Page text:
In the afternoon we caught the tram out to the end of the line to take advantage of the blue skies and warm weather by taking a walk along the popular Glenelg Beach. Well that was after we managed to climb over the biggest pile of seaweed that we've ever seen! We are not exaggerating; take a look at the photos to see what we mean it was as tall as Sonya. Maybe we should have used Ross as a reference but anyway it was massive. Walking along this lovely beach was the perfect way to end the day.

Day 2 - Museum Day

We started the day by taking the train to Port Adelaide home of the aviation, railway and maritime museums!

Lonely Planets review of the aviation museum was far from flattering so we initially crossed the museum off our to do list, however after finding a leaflet about it yesterday we decided to visit.... and we are so glad we did. The museum which backs onto the railway museum had an impressive display of aircraft, some of which you were allowed inside. There were various exhibits of famous (crazy) Australian's that had achieved some pretty incredible things. Such as the first pilot to build his own aircraft before flying it round the world twice. He travelled once in each direction and then over both the north and south poles. If you have any interest in aviation this museum is well worth a visit.

As rail is an integral part of our adventure, especially in Australia we thought it was only right to visit the National Railway museum. With a bewildering array of diesel and steam locomotives and various rolling stock this museum was a gricers paradise. With detailed exhibits on the country's history of rail, signalling and the main lines including those we have and will travel on it was a great museum. Unfortunately for us we chose a day in the school holidays with a special event! D'oh! Yes the 'circus train' was in town and it was full of screaming children. After we navigated our way through the main train shed complete with face painting, magicians and furry critters to stroke and pet the crowds did disperse and we were left pretty much to ourselves. We had a great time at the museum but would have liked to spend a bit longer reading some of the exhibits in the main train shed but with the very loud crowds it just wasn't possible.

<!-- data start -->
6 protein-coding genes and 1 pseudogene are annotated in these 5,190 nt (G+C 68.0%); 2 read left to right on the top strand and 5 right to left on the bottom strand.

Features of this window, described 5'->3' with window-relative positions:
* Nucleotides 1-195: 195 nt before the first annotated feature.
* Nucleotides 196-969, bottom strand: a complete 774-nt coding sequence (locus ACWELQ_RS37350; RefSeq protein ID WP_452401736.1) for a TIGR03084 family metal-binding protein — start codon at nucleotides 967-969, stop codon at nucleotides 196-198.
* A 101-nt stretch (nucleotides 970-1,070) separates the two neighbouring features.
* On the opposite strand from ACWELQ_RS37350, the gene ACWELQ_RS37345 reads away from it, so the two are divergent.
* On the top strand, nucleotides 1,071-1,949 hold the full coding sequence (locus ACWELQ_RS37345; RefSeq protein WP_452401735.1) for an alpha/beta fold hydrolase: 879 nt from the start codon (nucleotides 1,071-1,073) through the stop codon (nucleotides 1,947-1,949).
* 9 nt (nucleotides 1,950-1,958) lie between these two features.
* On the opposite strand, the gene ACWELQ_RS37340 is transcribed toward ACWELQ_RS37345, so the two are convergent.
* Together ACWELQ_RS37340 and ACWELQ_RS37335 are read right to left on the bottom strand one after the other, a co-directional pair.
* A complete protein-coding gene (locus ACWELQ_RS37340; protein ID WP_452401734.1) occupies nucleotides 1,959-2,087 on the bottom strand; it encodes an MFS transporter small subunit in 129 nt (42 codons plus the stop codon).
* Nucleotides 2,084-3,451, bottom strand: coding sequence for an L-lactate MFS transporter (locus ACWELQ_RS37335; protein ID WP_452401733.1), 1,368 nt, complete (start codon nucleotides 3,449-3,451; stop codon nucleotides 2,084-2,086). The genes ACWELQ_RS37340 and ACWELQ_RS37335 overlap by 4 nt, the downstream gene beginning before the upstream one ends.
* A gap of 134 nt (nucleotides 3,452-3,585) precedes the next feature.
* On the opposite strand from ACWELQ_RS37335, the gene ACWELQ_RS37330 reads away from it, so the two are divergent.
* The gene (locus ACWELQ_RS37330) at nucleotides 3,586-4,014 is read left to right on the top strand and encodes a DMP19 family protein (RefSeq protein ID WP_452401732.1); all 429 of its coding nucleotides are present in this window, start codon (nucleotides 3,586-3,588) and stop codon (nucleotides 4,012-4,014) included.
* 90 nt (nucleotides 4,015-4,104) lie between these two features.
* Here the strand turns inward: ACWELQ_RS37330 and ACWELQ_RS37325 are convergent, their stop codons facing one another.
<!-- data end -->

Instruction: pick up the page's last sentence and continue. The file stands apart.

We were planning on visiting the trio of transport museums but we ran out of time so we had to give the maritime museum a miss.

In the afternoon we headed back into town and visited the botanic gardens, which was just a front so we could visit the National Wine Centre of Australia which is conveniently located within the gardens. The wine centre had some good exhibits especially the 'make your own wine quiz'. Which we both failed miserably and won't be changing professions anytime soon. Sonya tried twice and her best attempt was considered to be more akin to something you would find at a garden centre than red wine. Ross didn't fare any better in his attempt to create a white wine and his concoction was compared to an outdoor surface cleaner. You can do wine tasting at the centre with prices starting at $10, but we decided to give it as miss as tomorrow we are visiting Coopers Brewery. :-)

Day 3 - Hummm Beer!

South Australian Museum

We decided to make the South Australian Museum our first port of call today to see what it had to offer and we were not disappointed. The old stone building had been transformed and brought into the 21st century with the modern twist of glass and steel adding a beautiful extension and making this already big building absolutely huge. Billed as one of Australia's most important scientific and cultural museums, with an array of different objects and specimens that have been collected over the last 150 years we were looking forward to exploring its five floors.